The hills that surround my home have been burnt brown by a combination of bush fires and drought. They are arid, unattractive sentinels, far removed from their usual verdant green...it's been sad to watch them. Every year we go through a version of this, but this year while not the worst that I've seen in the time I've been living in this house, is a telling reminder of the global climate and other changes that we are experiencing. The days are so hot that all you want to do is lie in a cool spot and not move, pity the poor dog with his thick coat. He spends much of his time panting in front of the fan or slipping into the bathroom to lie on the cooler tiles.

And yet, the poui trees, though burnt and battered are once again blooming. Ironically, poui only blooms in the dry weather. They are glorious, pink or yellow, masses of blossoms cover the trees and they stand out against the harsh landscape, beacons of brightness against the parched brown. It is a testament to the resilience of nature that something so beautiful could come of such inhospitable conditions.

I have always prided myself on being resourceful and resilient. No matter how dread my life gets I always find a way. I'm very handy, can fix most things around the house, don't really need anyone to do stuff for me that kind of thing. It does not mean that it wouldn't be nice to have that but there is no expectation that it will be so and so, I do what I have to. Kind of like those poui trees, I expect that no matter how much happens, I'll still bloom. It always comes as a surprise to find that I can't always. That sometimes, you have to wait a season or two to recover or that no one is infallible, even me.

It's understanding that......

Monday, April 5, 2010

Easter again

This blog was supposed to be filled with pictures. The little point and shoot was gotten out and plunked into handbag in preparation for a pictorial on the things that caught my eye. Sorry, I missed all those pictures of the sea early in the morning, kites flying in Queen's Park Savannah, the burnt, rain starved hills around my house, I give you instead, my constant companion and my books. All I have done this weekend between lie unmoving before the fan with sweat dripping off extremities and sheets sticking to skin and throwing the ball at the hound in a desultory manner, is work. You heard me right, there are those of us who've had to forget we live in the public holiday capital of the world, roll up our sleeves and "get the job done".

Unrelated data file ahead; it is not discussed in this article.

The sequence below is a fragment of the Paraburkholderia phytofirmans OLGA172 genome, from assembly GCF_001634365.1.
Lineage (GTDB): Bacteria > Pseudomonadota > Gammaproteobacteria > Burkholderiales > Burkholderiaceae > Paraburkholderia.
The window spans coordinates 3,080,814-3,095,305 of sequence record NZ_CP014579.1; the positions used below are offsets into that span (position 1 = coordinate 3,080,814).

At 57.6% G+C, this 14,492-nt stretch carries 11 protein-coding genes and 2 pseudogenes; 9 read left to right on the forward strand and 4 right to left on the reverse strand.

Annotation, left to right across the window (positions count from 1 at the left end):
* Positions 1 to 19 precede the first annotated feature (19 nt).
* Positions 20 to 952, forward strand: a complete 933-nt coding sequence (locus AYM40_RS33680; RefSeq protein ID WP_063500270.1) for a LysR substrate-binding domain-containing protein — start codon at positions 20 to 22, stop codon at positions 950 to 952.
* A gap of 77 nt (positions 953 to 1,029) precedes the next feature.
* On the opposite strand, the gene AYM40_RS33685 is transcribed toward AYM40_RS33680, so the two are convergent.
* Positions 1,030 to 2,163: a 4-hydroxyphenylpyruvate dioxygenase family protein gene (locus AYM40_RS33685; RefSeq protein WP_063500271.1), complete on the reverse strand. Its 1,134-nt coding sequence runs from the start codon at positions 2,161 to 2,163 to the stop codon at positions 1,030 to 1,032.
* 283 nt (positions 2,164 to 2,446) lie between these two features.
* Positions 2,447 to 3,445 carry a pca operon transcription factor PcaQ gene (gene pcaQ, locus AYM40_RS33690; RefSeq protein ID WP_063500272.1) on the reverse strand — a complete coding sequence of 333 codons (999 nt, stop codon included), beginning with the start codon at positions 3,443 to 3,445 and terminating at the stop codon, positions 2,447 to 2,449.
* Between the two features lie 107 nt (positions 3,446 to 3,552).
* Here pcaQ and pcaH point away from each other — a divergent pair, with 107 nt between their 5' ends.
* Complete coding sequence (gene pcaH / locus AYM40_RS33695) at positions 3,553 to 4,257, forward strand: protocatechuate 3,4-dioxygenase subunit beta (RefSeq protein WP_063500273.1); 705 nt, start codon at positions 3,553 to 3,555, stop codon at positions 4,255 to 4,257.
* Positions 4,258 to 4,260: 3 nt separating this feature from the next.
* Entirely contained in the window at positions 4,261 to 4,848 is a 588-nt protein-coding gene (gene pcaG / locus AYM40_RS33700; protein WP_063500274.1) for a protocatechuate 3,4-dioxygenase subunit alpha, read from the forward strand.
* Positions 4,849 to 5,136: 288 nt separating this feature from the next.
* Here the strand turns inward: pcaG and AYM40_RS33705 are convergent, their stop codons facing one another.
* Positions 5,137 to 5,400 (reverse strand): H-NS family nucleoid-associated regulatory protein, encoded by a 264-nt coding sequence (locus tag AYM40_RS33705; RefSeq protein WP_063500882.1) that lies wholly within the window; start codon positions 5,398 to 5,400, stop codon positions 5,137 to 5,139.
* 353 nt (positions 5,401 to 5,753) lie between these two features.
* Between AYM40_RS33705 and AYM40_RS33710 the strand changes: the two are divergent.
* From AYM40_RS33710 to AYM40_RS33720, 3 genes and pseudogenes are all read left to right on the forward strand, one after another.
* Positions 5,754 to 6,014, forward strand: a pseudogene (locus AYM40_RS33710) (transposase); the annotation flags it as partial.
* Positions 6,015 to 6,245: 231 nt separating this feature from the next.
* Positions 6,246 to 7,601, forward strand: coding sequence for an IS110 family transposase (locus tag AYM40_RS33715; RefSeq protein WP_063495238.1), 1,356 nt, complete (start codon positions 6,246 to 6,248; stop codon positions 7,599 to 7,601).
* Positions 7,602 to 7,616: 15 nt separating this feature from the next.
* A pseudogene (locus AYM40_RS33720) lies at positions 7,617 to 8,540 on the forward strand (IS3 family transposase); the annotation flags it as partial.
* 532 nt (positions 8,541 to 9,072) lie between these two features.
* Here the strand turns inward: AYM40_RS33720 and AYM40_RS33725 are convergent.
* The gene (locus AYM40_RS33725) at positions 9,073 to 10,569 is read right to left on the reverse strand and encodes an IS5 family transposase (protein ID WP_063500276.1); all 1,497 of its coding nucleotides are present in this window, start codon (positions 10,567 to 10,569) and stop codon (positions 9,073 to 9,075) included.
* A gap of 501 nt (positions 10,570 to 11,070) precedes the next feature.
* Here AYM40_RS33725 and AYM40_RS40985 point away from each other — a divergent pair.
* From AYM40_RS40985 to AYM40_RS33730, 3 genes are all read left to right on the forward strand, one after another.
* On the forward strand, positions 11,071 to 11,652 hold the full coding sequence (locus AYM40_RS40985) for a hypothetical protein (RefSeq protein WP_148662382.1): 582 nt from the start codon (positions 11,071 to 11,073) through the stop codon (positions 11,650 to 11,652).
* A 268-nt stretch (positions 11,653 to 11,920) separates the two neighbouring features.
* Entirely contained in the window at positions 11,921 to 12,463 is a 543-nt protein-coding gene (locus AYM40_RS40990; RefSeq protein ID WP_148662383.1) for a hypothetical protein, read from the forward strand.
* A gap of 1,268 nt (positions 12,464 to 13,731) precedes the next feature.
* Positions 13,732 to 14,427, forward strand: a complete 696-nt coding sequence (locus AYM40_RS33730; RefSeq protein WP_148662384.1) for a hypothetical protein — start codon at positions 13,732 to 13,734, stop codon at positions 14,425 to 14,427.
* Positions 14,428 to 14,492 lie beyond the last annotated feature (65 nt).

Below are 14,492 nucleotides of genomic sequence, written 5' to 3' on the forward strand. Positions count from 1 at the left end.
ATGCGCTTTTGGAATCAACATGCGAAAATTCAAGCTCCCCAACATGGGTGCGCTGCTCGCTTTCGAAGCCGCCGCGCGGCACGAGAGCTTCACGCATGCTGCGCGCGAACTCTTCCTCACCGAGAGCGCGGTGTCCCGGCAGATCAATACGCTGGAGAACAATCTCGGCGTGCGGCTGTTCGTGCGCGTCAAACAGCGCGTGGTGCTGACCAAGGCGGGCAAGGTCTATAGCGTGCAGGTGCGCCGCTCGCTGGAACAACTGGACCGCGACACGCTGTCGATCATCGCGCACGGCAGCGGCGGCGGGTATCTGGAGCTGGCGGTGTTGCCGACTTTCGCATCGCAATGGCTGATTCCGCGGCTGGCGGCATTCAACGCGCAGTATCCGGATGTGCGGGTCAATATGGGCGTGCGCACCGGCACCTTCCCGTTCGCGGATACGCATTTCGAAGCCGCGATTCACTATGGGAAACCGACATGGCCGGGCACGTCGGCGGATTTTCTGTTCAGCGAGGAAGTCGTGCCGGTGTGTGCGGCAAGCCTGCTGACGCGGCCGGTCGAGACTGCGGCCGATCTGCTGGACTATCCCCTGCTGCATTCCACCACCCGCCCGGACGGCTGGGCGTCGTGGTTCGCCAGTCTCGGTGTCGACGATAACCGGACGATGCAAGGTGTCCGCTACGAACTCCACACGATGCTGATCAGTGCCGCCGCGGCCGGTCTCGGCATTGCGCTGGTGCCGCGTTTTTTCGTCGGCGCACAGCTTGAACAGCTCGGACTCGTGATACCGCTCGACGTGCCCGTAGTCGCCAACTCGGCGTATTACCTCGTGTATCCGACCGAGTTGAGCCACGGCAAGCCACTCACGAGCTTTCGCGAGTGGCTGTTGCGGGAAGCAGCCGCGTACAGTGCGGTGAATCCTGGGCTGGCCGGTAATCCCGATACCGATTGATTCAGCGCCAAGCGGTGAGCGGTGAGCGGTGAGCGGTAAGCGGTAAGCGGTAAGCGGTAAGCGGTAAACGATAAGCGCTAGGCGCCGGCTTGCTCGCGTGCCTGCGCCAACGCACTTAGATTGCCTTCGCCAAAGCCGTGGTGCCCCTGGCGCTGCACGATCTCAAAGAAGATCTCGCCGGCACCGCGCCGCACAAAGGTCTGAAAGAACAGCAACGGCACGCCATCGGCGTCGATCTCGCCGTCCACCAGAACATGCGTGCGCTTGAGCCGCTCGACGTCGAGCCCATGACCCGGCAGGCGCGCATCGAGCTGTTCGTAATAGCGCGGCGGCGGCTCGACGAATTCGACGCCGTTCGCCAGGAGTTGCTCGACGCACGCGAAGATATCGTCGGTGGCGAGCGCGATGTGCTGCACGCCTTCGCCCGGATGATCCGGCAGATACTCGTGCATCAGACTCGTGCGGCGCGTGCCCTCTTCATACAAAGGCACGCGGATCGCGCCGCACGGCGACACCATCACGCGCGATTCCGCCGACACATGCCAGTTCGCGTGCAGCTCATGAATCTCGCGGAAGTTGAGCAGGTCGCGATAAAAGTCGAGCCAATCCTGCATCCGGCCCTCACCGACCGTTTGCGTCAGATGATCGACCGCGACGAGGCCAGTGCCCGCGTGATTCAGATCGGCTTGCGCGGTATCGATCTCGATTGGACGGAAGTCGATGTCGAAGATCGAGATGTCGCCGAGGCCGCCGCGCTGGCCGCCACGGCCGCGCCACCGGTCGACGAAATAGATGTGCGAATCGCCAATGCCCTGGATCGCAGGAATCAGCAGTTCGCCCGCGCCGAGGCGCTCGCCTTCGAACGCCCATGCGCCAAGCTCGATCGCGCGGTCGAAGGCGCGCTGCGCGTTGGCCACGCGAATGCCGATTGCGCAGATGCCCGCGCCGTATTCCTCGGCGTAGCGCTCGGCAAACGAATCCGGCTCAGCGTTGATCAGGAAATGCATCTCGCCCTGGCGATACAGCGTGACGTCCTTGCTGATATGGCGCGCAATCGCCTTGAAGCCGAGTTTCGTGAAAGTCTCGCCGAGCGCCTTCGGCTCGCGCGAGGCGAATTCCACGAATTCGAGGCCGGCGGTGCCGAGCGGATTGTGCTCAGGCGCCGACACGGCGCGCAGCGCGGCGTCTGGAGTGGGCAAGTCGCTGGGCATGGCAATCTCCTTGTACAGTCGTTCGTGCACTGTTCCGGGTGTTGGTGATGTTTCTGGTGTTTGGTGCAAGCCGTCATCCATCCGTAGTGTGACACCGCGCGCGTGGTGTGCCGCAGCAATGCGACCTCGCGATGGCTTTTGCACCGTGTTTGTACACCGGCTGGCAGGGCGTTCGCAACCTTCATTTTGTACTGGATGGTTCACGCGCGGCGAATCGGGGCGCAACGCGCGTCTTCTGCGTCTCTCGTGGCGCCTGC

But it is not to whine. In preparation for the long Easter weekend there were multiple visits to the various bookshops who had sales and even those who didn't to pick up a stack. Next to sinking into clear sea water and not coming out until I'm all wrinkled, my other favourite pursuit is to lounge in bed or on the couch with a stack of books at close hand, losing myself in the author's prose. Not everyone's idea of an exciting time to be sure but it is my pleasure. Sure, being out exploring the world is a wonderful thing to do but when you can't, or it is all too much, exploring the pages of a good novel can transport you to places you can only dream about. After all, you could spend a couple of hundred dollars to sit around a bar or otherwise for a few hours, that has its place. On the other hand, you could do without that once or twice and pick up some books in which you can lose yourself over several days or weeks. That you can re-read at leisure or share with like minded friends.

Too often it is easy to get bogged down in all the things that you cannot do instead of enjoying the small pleasures that you can carve out. Like I wish that I'd gotten some more of those oh so delectable intense chocolate cupcakes made by Emma Herrera that were being sold at Reader's Bookshop. The dark chocolate ganache frosting shining against the silver sleeve, red, red cherry on top. The one that I ate with my fingers was so rich, moist, chocolatey and yummy I wanted to lick the foil. Good manners prevailed but I took two to friends who demanded more. As you can see, I managed to sneak in a little down time, enjoyment is where you find it.